Finding treatments to help people with MS manage fatigue and the impact it has on their life
Authors Dr Alicia Hughes & Dominic Murrell
The burden of fatigue
81% of people living with multiple sclerosis (MS) experience fatigue (1). In an interview study with people with MS, one woman described fatigue as, “‘it puts my body in a situation where I feel like I’m shutting down. Like I’m just stuck in concrete and can’t move” (2). This type of fatigue is different to normal tiredness and isn’t usually relieved by sleep or rest (3).
Fatigue can have a big impact on people’s lives. Research shows that fatigue in MS is associated with:
- poorer quality of life (4, 6)
- increased depression (4, 6)
- increased anxiety (4, 6)
- poor cognition (4, 6)
- poor sleep quality (4, 6)
Developing treatments to help manage fatigue is important not only to alleviate the symptom but to improve overall quality of life. In collaboration with people with MS, families and healthcare professionals, the MS society has identified fatigue as a top research priority (5).
The Flexible Brain Training (FLEX) project is an online program developed by researchers at King’s College London and people with MS. FLEX is designed to help people with MS manage the impact of fatigue on their lives though a type of brain training.
What is flexible brain training and how might it help?
Evidence shows that fatigue affects areas of our brain which are involved in processing information (6). For example, you might notice when you’re fatigued it’s difficult to focus or take in new information. To get around this our brains make mental short-cuts, for example skim reading.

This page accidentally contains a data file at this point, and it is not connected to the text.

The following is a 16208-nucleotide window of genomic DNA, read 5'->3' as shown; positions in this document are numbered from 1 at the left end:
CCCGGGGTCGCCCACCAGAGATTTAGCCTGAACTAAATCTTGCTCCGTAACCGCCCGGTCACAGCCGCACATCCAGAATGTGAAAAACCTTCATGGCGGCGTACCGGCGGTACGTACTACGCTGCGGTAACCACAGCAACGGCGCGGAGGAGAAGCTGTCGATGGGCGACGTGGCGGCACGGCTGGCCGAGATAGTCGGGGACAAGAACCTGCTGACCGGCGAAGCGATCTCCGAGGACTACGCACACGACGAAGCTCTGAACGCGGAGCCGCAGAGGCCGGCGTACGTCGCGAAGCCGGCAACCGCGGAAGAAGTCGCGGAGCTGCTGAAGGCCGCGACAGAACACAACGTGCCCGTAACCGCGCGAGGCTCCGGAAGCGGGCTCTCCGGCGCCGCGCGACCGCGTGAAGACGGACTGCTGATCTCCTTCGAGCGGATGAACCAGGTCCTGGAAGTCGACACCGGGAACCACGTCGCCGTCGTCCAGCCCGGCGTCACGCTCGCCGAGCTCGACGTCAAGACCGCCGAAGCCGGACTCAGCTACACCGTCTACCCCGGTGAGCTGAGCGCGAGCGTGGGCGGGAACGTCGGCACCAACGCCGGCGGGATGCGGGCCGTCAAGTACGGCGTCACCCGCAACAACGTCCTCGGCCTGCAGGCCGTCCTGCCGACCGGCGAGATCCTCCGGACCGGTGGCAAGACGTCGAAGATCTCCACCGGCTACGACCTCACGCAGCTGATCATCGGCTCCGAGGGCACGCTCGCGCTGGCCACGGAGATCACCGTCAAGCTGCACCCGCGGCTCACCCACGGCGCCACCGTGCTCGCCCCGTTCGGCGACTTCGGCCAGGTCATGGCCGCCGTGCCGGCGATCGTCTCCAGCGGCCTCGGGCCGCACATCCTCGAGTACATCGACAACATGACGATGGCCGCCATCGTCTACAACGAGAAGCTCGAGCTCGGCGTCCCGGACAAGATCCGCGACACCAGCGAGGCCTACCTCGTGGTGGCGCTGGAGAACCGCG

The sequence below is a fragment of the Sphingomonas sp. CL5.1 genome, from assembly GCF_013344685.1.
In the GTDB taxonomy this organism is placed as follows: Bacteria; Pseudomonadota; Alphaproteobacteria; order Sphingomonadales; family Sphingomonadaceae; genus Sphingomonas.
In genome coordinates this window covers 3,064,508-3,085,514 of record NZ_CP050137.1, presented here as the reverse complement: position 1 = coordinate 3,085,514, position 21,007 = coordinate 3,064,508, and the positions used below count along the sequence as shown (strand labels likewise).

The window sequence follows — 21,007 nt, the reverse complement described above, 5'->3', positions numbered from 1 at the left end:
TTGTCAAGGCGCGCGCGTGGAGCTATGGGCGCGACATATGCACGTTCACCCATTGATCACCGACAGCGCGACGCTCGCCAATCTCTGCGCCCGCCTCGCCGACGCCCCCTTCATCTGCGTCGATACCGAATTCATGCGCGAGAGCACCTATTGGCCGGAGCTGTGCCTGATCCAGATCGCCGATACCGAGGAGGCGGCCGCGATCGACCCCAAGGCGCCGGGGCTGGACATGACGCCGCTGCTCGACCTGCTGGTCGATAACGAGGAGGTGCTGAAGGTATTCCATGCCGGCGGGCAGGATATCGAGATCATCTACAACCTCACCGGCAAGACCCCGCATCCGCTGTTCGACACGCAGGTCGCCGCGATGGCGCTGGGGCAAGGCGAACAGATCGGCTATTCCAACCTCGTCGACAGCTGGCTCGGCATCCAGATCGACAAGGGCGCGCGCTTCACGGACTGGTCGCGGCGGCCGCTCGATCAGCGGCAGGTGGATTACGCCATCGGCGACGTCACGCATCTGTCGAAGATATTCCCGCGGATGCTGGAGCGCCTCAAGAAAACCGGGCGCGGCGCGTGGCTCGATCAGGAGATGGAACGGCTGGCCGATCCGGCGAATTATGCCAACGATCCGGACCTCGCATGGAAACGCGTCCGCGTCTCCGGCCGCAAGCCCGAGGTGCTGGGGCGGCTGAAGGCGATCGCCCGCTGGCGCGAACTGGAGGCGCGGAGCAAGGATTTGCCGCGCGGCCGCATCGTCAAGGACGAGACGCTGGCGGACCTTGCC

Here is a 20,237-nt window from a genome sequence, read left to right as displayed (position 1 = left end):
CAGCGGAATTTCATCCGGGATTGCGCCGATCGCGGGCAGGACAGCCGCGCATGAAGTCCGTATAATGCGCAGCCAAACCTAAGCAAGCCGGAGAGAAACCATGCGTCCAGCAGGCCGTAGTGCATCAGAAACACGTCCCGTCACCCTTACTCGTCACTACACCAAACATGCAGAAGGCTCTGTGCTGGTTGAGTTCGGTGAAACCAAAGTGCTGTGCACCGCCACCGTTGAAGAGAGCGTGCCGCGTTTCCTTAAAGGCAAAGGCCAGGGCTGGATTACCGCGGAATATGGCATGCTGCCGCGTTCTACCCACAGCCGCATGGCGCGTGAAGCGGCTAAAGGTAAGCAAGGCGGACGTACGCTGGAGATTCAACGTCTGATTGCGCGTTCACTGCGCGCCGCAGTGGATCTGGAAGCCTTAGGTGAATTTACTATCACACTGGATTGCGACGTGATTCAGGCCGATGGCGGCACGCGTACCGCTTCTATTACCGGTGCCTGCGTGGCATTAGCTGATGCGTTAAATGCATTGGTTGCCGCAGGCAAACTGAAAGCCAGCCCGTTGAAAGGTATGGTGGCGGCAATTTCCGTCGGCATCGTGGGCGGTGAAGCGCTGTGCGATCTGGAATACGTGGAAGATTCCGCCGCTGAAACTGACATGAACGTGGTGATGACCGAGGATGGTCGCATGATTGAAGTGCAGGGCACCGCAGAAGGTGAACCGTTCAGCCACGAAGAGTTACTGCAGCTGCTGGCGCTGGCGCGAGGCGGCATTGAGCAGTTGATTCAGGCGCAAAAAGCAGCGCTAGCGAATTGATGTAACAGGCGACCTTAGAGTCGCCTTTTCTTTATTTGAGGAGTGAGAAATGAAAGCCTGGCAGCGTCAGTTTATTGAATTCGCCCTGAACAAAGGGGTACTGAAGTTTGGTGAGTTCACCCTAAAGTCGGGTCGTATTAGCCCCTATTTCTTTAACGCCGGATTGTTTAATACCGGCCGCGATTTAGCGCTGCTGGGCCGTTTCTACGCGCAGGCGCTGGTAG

By continually using these short-cuts our brain gets used to following the same path and the short-cuts can become automatic. These automatic short-cuts can result in our brains becoming less flexible over time. So, rather than taking in new information and adapting to environmental cues, our brain relies on the same old paths it is used to taking.
The FLEX project is series of self-guided, online sessions over a period of 3 weeks, designed to increase brain flexibility through repeated practice.
The FLEX project will assess whether we can
- change how the brain deals with or processes information and
- whether training the brain in more flexible processing is helpful for people with fatigue.
We are now testing the FLEX program to see if it is helpful for people with MS.
We are recruiting people with MS who experience fatigue to take part. Participation involves
To find out more please register your interest on the study website: www.flexproject.co.uk
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